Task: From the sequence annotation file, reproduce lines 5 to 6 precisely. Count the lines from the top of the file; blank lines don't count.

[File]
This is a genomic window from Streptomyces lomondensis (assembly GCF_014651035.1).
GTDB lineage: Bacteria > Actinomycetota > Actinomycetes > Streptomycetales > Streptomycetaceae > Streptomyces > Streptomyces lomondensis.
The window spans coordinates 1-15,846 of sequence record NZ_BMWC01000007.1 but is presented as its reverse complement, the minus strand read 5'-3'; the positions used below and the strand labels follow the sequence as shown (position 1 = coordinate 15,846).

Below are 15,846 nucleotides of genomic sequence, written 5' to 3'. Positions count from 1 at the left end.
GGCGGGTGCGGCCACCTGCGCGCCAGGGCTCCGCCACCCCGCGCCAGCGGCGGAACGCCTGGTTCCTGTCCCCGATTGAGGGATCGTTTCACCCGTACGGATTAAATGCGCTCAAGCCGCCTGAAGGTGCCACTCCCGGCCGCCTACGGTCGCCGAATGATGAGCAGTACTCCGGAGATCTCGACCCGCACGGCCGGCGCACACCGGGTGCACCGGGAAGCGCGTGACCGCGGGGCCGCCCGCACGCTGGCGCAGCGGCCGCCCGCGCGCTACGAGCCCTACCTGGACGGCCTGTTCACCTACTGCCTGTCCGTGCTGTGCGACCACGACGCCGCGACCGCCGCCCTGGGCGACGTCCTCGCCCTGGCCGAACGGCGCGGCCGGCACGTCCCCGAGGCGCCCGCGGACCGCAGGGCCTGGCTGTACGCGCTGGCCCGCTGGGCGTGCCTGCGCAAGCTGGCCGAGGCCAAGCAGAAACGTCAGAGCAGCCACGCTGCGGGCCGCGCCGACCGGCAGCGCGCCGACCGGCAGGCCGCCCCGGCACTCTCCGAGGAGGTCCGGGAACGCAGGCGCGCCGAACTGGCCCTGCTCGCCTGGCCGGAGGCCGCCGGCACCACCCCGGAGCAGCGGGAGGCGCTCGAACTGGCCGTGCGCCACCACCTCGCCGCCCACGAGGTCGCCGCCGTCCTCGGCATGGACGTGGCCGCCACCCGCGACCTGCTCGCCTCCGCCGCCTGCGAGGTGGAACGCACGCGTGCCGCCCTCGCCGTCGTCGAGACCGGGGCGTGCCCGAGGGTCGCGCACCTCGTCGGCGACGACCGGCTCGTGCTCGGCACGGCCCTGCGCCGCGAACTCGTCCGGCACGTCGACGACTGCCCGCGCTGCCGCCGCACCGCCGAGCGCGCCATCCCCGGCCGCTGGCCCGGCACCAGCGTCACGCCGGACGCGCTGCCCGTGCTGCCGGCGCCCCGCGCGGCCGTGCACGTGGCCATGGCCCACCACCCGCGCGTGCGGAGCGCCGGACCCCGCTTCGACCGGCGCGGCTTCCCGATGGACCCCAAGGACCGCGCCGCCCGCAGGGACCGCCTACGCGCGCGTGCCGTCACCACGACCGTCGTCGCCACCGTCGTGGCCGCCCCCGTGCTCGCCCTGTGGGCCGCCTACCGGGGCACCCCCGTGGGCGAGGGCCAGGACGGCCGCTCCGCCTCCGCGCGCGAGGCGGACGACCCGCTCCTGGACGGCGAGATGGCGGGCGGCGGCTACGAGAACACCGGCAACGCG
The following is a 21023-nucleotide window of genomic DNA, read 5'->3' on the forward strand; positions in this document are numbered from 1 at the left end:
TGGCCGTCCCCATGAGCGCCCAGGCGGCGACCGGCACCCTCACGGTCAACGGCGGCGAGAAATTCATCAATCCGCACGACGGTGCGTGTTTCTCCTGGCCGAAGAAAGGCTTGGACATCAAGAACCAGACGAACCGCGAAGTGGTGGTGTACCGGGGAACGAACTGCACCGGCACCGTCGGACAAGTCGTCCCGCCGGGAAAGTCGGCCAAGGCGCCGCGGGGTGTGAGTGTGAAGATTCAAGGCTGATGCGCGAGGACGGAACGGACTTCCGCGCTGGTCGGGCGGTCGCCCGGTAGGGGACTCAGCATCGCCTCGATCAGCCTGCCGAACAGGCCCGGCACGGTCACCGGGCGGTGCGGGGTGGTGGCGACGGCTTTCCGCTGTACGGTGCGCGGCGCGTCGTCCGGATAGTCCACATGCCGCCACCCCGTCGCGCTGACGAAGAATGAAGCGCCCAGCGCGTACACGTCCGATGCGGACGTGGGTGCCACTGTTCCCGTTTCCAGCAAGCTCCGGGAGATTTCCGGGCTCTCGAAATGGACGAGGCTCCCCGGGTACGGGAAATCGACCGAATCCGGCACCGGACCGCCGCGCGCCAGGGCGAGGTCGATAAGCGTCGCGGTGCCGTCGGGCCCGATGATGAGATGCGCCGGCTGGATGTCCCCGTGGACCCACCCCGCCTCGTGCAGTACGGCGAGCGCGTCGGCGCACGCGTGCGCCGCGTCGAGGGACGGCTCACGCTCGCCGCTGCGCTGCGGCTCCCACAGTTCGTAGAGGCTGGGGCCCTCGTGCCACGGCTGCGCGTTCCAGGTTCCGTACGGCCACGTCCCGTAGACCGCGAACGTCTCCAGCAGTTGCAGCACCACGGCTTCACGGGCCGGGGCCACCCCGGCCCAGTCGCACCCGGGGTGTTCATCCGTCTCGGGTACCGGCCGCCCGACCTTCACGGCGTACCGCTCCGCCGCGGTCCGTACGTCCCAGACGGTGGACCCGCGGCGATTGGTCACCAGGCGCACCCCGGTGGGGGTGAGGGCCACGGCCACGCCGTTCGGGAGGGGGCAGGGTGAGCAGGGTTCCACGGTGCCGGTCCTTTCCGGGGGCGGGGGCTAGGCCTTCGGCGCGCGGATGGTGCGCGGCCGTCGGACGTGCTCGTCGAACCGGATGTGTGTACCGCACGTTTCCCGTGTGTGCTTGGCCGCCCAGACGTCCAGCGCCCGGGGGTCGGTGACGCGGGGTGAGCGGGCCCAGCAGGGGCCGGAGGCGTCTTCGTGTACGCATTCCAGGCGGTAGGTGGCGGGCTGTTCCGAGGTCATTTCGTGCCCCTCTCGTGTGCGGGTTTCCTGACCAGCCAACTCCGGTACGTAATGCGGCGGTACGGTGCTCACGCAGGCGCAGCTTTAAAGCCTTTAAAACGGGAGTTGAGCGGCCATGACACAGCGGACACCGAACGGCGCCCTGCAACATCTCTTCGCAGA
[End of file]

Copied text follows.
GGCGGGTGCGGCCACCTGCGCGCCAGGGCTCCGCCACCCCGCGCCAGCGGCGGAACGCCTGGTTCCTGTCCCCGATTGAGGGATCGTTTCACCCGTACGGATTAAATGCGCTCAAGCCGCCTGAAGGTGCCACTCCCGGCCGCCTACGGTCGCCGAATGATGAGCAGTACTCCGGAGATCTCGACCCGCACGGCCGGCGCACACCGGGTGCACCGGGAAGCGCGTGACCGCGGGGCCGCCCGCACGCTGGCGCAGCGGCCGCCCGCGCGCTACGAGCCCTACCTGGACGGCCTGTTCACCTACTGCCTGTCCGTGCTGTGCGACCACGACGCCGCGACCGCCGCCCTGGGCGACGTCCTCGCCCTGGCCGAACGGCGCGGCCGGCACGTCCCCGAGGCGCCCGCGGACCGCAGGGCCTGGCTGTACGCGCTGGCCCGCTGGGCGTGCCTGCGCAAGCTGGCCGAGGCCAAGCAGAAACGTCAGAGCAGCCACGCTGCGGGCCGCGCCGACCGGCAGCGCGCCGACCGGCAGGCCGCCCCGGCACTCTCCGAGGAGGTCCGGGAACGCAGGCGCGCCGAACTGGCCCTGCTCGCCTGGCCGGAGGCCGCCGGCACCACCCCGGAGCAGCGGGAGGCGCTCGAACTGGCCGTGCGCCACCACCTCGCCGCCCACGAGGTCGCCGCCGTCCTCGGCATGGACGTGGCCGCCACCCGCGACCTGCTCGCCTCCGCCGCCTGCGAGGTGGAACGCACGCGTGCCGCCCTCGCCGTCGTCGAGACCGGGGCGTGCCCGAGGGTCGCGCACCTCGTCGGCGACGACCGGCTCGTGCTCGGCACGGCCCTGCGCCGCGAACTCGTCCGGCACGTCGACGACTGCCCGCGCTGCCGCCGCACCGCCGAGCGCGCCATCCCCGGCCGCTGGCCCGGCACCAGCGTCACGCCGGACGCGCTGCCCGTGCTGCCGGCGCCCCGCGCGGCCGTGCACGTGGCCATGGCCCACCACCCGCGCGTGCGGAGCGCCGGACCCCGCTTCGACCGGCGCGGCTTCCCGATGGACCCCAAGGACCGCGCCGCCCGCAGGGACCGCCTACGCGCGCGTGCCGTCACCACGACCGTCGTCGCCACCGTCGTGGCCGCCCCCGTGCTCGCCCTGTGGGCCGCCTACCGGGGCACCCCCGTGGGCGAGGGCCAGGACGGCCGCTCCGCCTCCGCGCGCGAGGCGGACGACCCGCTCCTGGACGGCGAGATGGCGGGCGGCGGCTACGAGAACACCGGCAACGCG
The following is a 21023-nucleotide window of genomic DNA, read 5'->3' on the forward strand; positions in this document are numbered from 1 at the left end: